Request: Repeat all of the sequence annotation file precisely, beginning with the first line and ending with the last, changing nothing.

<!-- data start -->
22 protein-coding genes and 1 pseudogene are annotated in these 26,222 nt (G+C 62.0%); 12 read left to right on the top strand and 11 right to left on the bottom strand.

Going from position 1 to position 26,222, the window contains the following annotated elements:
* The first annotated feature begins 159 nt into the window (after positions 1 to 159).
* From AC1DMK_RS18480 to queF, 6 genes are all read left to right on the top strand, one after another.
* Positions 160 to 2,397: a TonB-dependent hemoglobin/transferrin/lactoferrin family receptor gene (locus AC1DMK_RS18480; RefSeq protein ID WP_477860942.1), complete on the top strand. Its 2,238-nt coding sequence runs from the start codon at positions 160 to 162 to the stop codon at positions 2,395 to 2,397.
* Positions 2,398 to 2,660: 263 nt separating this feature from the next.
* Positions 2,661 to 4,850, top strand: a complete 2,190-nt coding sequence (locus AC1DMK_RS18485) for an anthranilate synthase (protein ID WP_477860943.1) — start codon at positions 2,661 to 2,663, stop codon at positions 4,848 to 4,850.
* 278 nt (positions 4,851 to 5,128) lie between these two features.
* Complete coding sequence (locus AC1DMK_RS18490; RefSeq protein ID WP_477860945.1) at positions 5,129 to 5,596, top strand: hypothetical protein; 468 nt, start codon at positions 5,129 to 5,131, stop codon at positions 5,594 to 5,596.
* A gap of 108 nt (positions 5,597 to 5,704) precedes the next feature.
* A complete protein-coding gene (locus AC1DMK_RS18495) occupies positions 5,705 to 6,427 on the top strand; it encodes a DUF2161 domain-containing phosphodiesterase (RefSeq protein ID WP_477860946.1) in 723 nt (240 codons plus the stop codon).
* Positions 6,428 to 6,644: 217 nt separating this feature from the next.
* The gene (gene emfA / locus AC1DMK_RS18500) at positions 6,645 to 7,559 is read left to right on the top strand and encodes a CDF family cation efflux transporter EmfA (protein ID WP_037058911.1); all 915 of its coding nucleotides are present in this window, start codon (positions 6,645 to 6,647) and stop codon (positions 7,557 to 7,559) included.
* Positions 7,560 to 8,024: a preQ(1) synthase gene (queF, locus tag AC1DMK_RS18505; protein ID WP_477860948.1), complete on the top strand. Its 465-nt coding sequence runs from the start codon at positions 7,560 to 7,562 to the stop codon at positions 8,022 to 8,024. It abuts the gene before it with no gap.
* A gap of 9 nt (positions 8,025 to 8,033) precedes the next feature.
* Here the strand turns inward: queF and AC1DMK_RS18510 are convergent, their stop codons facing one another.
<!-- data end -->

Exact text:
22 protein-coding genes and 1 pseudogene are annotated in these 26,222 nt (G+C 62.0%); 12 read left to right on the top strand and 11 right to left on the bottom strand.

Going from position 1 to position 26,222, the window contains the following annotated elements:
* The first annotated feature begins 159 nt into the window (after positions 1 to 159).
* From AC1DMK_RS18480 to queF, 6 genes are all read left to right on the top strand, one after another.
* Positions 160 to 2,397: a TonB-dependent hemoglobin/transferrin/lactoferrin family receptor gene (locus AC1DMK_RS18480; RefSeq protein ID WP_477860942.1), complete on the top strand. Its 2,238-nt coding sequence runs from the start codon at positions 160 to 162 to the stop codon at positions 2,395 to 2,397.
* Positions 2,398 to 2,660: 263 nt separating this feature from the next.
* Positions 2,661 to 4,850, top strand: a complete 2,190-nt coding sequence (locus AC1DMK_RS18485) for an anthranilate synthase (protein ID WP_477860943.1) — start codon at positions 2,661 to 2,663, stop codon at positions 4,848 to 4,850.
* 278 nt (positions 4,851 to 5,128) lie between these two features.
* Complete coding sequence (locus AC1DMK_RS18490; RefSeq protein ID WP_477860945.1) at positions 5,129 to 5,596, top strand: hypothetical protein; 468 nt, start codon at positions 5,129 to 5,131, stop codon at positions 5,594 to 5,596.
* A gap of 108 nt (positions 5,597 to 5,704) precedes the next feature.
* A complete protein-coding gene (locus AC1DMK_RS18495) occupies positions 5,705 to 6,427 on the top strand; it encodes a DUF2161 domain-containing phosphodiesterase (RefSeq protein ID WP_477860946.1) in 723 nt (240 codons plus the stop codon).
* Positions 6,428 to 6,644: 217 nt separating this feature from the next.
* The gene (gene emfA / locus AC1DMK_RS18500) at positions 6,645 to 7,559 is read left to right on the top strand and encodes a CDF family cation efflux transporter EmfA (protein ID WP_037058911.1); all 915 of its coding nucleotides are present in this window, start codon (positions 6,645 to 6,647) and stop codon (positions 7,557 to 7,559) included.
* Positions 7,560 to 8,024: a preQ(1) synthase gene (queF, locus tag AC1DMK_RS18505; protein ID WP_477860948.1), complete on the top strand. Its 465-nt coding sequence runs from the start codon at positions 7,560 to 7,562 to the stop codon at positions 8,022 to 8,024. It abuts the gene before it with no gap.
* A gap of 9 nt (positions 8,025 to 8,033) precedes the next feature.
* Here the strand turns inward: queF and AC1DMK_RS18510 are convergent, their stop codons facing one another.